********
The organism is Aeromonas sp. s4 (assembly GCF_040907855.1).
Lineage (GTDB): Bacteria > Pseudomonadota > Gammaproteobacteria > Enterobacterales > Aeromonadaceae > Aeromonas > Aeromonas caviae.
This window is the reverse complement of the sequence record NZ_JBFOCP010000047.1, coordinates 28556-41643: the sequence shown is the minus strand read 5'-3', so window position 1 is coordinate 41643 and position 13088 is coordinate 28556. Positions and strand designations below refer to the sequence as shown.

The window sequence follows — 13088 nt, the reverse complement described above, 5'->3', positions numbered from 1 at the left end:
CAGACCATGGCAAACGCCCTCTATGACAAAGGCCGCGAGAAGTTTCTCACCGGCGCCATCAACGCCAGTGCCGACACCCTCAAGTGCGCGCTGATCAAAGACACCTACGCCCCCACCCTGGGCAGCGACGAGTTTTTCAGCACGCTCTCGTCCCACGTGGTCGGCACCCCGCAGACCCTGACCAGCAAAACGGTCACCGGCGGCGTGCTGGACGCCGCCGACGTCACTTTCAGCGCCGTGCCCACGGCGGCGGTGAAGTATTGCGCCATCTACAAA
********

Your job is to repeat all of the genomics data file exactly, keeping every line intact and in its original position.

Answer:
The organism is Aeromonas sp. s4 (assembly GCF_040907855.1).
Lineage (GTDB): Bacteria > Pseudomonadota > Gammaproteobacteria > Enterobacterales > Aeromonadaceae > Aeromonas > Aeromonas caviae.
This window is the reverse complement of the sequence record NZ_JBFOCP010000047.1, coordinates 28556-41643: the sequence shown is the minus strand read 5'-3', so window position 1 is coordinate 41643 and position 13088 is coordinate 28556. Positions and strand designations below refer to the sequence as shown.

The window sequence follows — 13088 nt, the reverse complement described above, 5'->3', positions numbered from 1 at the left end:
CAGACCATGGCAAACGCCCTCTATGACAAAGGCCGCGAGAAGTTTCTCACCGGCGCCATCAACGCCAGTGCCGACACCCTCAAGTGCGCGCTGATCAAAGACACCTACGCCCCCACCCTGGGCAGCGACGAGTTTTTCAGCACGCTCTCGTCCCACGTGGTCGGCACCCCGCAGACCCTGACCAGCAAAACGGTCACCGGCGGCGTGCTGGACGCCGCCGACGTCACTTTCAGCGCCGTGCCCACGGCGGCGGTGAAGTATTGCGCCATCTACAAA